In the early 1990s, toy maker Mattel got into hot water for manufacturing a talking Barbie doll that warned children: “Math class is tough.” Yet 20 years later, if we could pull their string, most politicians would probably say just that.
It’s budget season in Washington, D.C. (actually budgets were due months ago, but better late than never) and the White House is trumpeting a budget it insists will “cut” federal spending. Even on big entitlement programs.
The Obama administration claims its budget would reduce the deficit by $1.8 trillion over the next decade. This isn’t exactly accurate. Even after the much touted sequester (which the White House promises to replace with this new spending proposal) federal spending would actually increase over the next decade.
Indeed, when politicians talk about spending cuts, they generally mean reductions in how much more they intend to spend in the future. This year’s spending always seems to be a floor that politicians don’t dare go beneath, even though that’s exactly what a “cut” is, and even though most Americans have had to make actual “cuts” in their personal spending in recent years.
Perhaps Washington’s problem stems from the fact that it doesn’t keep very good books. In his book, Hamilton’s Blessing, historian John Steele Gordon writes about the national debt. One reason it’s grown so large, he points out, is that the federal government doesn’t use proper accounting principles.
“To this day the government makes no attempt to determine even so basic a measure of efficiency as the overhead of any of its vast array of departments, bureaus and agencies,” Gordon writes. “And the U.S. government still doesn’t use double-entry bookkeeping. It keeps its books the way you and I keep our checkbooks.”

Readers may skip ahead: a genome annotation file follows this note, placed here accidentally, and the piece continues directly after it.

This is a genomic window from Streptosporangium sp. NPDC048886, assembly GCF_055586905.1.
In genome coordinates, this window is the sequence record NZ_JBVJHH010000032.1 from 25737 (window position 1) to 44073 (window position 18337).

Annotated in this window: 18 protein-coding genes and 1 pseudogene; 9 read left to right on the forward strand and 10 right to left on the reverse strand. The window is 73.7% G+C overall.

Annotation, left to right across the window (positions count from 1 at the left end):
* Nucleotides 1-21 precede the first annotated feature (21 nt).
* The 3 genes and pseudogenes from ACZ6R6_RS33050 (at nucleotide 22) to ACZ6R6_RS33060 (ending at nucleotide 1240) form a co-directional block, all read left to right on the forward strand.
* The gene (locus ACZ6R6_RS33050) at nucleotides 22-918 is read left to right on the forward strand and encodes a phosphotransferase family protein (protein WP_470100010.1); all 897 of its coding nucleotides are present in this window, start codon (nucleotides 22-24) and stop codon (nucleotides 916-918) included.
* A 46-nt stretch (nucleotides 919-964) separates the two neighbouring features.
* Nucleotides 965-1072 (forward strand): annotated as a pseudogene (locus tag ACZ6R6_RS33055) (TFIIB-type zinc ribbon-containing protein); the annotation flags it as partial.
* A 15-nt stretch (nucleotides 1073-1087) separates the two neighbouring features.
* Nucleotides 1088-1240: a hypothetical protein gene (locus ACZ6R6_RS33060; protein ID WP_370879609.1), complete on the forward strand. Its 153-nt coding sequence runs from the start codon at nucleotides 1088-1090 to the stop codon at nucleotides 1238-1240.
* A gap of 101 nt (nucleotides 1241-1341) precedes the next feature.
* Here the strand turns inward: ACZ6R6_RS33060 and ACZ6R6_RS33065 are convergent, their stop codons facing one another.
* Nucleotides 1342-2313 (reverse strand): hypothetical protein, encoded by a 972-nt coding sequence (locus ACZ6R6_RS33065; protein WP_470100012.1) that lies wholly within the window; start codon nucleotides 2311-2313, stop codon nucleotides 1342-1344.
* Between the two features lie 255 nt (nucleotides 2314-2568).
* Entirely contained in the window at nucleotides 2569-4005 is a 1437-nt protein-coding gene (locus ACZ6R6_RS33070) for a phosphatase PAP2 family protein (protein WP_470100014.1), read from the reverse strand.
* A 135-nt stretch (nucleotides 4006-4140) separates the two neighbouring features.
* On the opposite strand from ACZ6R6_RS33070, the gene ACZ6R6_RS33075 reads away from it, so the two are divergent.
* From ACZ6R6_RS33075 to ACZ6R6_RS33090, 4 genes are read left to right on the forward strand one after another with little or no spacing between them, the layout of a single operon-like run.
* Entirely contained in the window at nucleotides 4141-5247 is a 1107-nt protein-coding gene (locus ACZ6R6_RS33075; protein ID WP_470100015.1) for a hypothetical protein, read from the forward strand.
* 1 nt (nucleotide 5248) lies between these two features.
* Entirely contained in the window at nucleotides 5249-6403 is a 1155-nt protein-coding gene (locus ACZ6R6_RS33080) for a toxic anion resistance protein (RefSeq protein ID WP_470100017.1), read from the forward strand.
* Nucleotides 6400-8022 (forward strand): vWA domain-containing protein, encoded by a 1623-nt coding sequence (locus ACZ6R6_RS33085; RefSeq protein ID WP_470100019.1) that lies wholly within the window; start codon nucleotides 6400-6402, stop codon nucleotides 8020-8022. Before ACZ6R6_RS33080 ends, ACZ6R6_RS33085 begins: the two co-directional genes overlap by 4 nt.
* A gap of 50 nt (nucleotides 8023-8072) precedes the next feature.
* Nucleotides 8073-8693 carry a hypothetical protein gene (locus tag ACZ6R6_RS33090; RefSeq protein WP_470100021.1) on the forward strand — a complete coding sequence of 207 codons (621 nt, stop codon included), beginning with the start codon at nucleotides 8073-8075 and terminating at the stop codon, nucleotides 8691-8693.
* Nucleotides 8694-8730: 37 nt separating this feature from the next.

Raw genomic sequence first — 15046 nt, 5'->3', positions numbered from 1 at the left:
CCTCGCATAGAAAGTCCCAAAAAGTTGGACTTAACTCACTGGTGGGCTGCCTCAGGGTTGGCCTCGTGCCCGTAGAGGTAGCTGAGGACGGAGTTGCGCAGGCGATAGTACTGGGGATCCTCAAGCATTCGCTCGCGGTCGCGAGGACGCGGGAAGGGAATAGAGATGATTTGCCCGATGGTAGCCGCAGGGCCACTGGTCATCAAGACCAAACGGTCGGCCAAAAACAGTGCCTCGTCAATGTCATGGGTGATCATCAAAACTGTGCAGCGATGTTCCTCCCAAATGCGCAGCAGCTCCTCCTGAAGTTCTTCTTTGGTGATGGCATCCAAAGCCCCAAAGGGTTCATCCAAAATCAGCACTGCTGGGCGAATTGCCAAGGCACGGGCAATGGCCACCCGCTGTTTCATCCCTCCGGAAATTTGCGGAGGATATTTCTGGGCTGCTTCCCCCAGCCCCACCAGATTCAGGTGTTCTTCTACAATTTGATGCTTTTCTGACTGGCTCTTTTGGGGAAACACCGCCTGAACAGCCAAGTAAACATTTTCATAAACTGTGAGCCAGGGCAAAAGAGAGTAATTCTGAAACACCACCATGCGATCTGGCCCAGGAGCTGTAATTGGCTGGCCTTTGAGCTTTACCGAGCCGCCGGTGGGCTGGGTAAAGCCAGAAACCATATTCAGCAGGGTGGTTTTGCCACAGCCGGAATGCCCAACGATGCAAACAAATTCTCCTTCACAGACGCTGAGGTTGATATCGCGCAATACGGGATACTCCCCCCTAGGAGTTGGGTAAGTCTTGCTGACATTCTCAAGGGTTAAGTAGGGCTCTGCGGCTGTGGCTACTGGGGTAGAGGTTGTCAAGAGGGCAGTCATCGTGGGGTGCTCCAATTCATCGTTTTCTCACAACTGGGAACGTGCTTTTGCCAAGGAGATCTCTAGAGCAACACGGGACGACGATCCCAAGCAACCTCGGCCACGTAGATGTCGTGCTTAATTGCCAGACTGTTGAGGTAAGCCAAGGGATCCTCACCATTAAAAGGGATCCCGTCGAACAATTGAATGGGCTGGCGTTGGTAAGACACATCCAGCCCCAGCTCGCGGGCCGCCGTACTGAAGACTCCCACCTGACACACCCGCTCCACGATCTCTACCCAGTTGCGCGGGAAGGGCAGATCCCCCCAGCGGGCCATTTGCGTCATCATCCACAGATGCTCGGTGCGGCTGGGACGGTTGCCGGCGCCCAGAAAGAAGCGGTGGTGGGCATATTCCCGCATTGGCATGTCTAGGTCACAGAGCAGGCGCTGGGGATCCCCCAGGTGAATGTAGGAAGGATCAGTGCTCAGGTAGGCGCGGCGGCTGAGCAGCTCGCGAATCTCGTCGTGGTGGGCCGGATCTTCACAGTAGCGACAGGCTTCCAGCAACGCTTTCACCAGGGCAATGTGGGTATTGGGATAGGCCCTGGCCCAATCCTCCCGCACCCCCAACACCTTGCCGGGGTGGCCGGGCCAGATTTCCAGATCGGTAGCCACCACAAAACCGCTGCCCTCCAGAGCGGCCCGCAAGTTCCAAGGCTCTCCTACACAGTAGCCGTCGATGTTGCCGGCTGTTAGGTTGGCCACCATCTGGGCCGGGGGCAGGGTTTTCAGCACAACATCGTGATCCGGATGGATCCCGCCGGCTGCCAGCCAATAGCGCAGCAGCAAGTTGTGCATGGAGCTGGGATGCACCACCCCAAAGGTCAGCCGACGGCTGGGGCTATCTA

One big problem with the government’s outdated accounting is that it doesn’t bother to keep track of the big spending it has promised (in our names) in the future. “The federal government’s unfunded pension obligations, for instance are in the trillions but don’t show up in the books at all,” Gordon writes. That means Social Security, and doesn’t account for the government’s other financial responsibilities.
There outta be a law against ignoring promised spending, and there are. Several. From Sarbanes-Oxley to Dodd-Frank, lawmakers have spent plenty of time and years of effort attempting to tell people how they may run their businesses. It’s just that the laws don’t apply to the government. “People sometimes joke: ‘If I ran my business like the government does, I’d be in jail.’ The thing is, that’s not a joke: Businesses are expected to account for their liabilities,” Kevin Williamson writes at NRO. “Lying about your liabilities is a crime. You can go to jail for that. Government at every level lies about liabilities, from the halls of power in Washington to third-rate burgs such as Stockton and San Bernardino.”
And it’s taxpayers who are on the hook, because all these spending promises have been made in our names. If you distrust a company’s books, don’t buy its stock. But Uncle Sam’s books are all of our responsibility, whether we approve or not.
When Gordon wrote his book back in 1997, he recommended that the government set up an independent accounting board to keep the federal books honestly and without political spin. “There can be no serious reform of the federal budget process until control over the books is taken away from politicians,” he wrote.
That hasn’t happened, and the problem of over-promising and over-spending has only grown worse in the 15 years since.
As Mattel found out, math may be tough, but it’s also unavoidable. Our country’s bills will come due, during our lifetimes and our children’s’ lifetimes. Let’s keep that in mind and demand real cuts, while there’s still time.
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